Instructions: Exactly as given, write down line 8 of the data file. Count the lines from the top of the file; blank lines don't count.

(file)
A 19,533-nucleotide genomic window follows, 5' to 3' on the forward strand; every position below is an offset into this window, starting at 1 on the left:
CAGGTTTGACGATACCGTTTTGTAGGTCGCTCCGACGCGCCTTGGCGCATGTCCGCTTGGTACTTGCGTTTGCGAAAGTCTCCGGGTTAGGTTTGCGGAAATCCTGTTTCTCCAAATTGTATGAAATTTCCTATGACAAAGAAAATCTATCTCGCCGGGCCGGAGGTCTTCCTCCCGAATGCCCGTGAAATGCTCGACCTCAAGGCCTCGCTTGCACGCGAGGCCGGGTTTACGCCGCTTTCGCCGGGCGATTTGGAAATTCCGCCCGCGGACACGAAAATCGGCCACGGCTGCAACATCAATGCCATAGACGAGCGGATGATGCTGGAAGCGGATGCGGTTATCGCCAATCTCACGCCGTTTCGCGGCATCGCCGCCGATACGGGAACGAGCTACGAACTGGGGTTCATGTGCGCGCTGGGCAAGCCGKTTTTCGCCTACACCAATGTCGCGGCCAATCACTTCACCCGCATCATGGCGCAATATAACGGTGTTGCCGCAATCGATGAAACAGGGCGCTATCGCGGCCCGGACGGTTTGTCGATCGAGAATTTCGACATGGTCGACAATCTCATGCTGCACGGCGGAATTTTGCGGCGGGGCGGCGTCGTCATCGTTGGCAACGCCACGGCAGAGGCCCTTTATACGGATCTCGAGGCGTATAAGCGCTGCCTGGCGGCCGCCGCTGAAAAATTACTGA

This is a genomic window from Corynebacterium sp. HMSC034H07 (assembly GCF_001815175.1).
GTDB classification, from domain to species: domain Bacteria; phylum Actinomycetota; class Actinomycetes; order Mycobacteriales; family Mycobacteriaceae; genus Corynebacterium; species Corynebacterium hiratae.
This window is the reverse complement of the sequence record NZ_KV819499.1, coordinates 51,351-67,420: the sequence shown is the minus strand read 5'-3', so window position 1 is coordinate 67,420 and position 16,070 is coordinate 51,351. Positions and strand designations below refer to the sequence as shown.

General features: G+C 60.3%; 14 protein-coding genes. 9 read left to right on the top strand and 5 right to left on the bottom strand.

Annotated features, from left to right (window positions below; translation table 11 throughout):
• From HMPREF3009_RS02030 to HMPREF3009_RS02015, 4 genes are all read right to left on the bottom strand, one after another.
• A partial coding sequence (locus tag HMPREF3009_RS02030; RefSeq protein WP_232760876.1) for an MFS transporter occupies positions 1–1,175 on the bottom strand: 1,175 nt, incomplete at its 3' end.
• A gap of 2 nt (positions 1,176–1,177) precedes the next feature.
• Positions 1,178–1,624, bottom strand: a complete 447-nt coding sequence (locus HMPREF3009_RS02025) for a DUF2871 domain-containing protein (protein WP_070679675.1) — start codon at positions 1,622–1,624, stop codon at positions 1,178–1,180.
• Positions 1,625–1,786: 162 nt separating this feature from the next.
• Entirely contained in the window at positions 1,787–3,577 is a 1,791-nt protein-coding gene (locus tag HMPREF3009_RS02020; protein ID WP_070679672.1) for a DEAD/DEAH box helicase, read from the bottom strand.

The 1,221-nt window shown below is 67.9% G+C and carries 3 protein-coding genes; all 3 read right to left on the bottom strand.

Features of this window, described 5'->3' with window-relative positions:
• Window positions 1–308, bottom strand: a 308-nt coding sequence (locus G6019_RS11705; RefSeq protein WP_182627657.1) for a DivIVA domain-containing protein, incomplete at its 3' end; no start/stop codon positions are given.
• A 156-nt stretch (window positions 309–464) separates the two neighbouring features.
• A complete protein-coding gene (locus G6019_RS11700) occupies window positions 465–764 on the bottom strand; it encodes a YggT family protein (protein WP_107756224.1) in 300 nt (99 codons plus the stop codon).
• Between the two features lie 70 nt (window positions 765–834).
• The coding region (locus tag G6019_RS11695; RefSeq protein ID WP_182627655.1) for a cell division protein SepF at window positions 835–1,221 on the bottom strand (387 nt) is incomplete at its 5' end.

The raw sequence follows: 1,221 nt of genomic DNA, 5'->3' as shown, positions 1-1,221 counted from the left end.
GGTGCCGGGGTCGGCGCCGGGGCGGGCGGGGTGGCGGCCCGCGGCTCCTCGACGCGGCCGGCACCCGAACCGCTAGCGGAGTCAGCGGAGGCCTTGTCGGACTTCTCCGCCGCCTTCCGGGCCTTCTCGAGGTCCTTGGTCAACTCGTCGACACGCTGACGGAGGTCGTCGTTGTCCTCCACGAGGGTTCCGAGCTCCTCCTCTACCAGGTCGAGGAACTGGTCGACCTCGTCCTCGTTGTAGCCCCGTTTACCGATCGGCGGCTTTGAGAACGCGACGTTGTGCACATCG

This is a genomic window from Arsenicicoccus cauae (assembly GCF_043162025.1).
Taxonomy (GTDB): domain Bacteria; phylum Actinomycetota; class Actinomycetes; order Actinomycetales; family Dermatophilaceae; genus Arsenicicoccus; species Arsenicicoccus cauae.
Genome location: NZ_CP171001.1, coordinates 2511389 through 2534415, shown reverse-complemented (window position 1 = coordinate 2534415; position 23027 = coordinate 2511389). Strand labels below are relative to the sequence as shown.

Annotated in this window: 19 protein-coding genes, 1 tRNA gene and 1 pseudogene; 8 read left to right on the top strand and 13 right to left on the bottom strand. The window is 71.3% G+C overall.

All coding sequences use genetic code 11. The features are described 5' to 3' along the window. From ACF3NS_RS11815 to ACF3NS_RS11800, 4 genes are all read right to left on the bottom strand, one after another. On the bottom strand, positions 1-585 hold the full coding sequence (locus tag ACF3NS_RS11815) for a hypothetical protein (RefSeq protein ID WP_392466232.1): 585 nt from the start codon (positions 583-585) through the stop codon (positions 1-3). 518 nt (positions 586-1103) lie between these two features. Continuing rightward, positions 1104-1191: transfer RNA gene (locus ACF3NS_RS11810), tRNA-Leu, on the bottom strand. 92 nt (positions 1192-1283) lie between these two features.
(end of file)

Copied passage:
• From HMPREF3009_RS02030 to HMPREF3009_RS02015, 4 genes are all read right to left on the bottom strand, one after another.